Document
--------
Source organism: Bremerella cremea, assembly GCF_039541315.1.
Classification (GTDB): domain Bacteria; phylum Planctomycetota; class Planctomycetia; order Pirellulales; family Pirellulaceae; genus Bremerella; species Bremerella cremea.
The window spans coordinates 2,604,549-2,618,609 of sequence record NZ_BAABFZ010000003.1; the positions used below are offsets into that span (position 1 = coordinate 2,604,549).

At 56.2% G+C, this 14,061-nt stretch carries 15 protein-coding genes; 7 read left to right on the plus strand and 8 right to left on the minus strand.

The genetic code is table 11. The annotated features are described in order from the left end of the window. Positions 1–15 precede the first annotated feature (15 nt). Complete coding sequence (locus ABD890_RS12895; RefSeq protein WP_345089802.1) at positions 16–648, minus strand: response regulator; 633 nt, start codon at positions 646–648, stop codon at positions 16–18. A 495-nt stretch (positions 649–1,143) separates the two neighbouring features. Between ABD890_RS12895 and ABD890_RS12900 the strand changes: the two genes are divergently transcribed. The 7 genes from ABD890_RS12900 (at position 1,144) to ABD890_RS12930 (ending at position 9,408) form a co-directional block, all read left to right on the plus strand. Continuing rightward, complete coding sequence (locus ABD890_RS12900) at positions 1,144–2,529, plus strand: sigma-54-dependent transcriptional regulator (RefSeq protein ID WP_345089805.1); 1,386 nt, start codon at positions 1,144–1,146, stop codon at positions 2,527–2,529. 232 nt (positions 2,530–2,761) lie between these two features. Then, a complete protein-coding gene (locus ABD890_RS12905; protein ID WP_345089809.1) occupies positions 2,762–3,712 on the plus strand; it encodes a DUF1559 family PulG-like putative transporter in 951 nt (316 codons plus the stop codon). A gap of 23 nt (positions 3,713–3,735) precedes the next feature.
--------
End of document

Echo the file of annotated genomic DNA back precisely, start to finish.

Source organism: Bremerella cremea, assembly GCF_039541315.1.
Classification (GTDB): domain Bacteria; phylum Planctomycetota; class Planctomycetia; order Pirellulales; family Pirellulaceae; genus Bremerella; species Bremerella cremea.
The window spans coordinates 2,604,549-2,618,609 of sequence record NZ_BAABFZ010000003.1; the positions used below are offsets into that span (position 1 = coordinate 2,604,549).

At 56.2% G+C, this 14,061-nt stretch carries 15 protein-coding genes; 7 read left to right on the plus strand and 8 right to left on the minus strand.

The genetic code is table 11. The annotated features are described in order from the left end of the window. Positions 1–15 precede the first annotated feature (15 nt). Complete coding sequence (locus ABD890_RS12895; RefSeq protein WP_345089802.1) at positions 16–648, minus strand: response regulator; 633 nt, start codon at positions 646–648, stop codon at positions 16–18. A 495-nt stretch (positions 649–1,143) separates the two neighbouring features. Between ABD890_RS12895 and ABD890_RS12900 the strand changes: the two genes are divergently transcribed. The 7 genes from ABD890_RS12900 (at position 1,144) to ABD890_RS12930 (ending at position 9,408) form a co-directional block, all read left to right on the plus strand. Continuing rightward, complete coding sequence (locus ABD890_RS12900) at positions 1,144–2,529, plus strand: sigma-54-dependent transcriptional regulator (RefSeq protein ID WP_345089805.1); 1,386 nt, start codon at positions 1,144–1,146, stop codon at positions 2,527–2,529. 232 nt (positions 2,530–2,761) lie between these two features. Then, a complete protein-coding gene (locus ABD890_RS12905; protein ID WP_345089809.1) occupies positions 2,762–3,712 on the plus strand; it encodes a DUF1559 family PulG-like putative transporter in 951 nt (316 codons plus the stop codon). A gap of 23 nt (positions 3,713–3,735) precedes the next feature.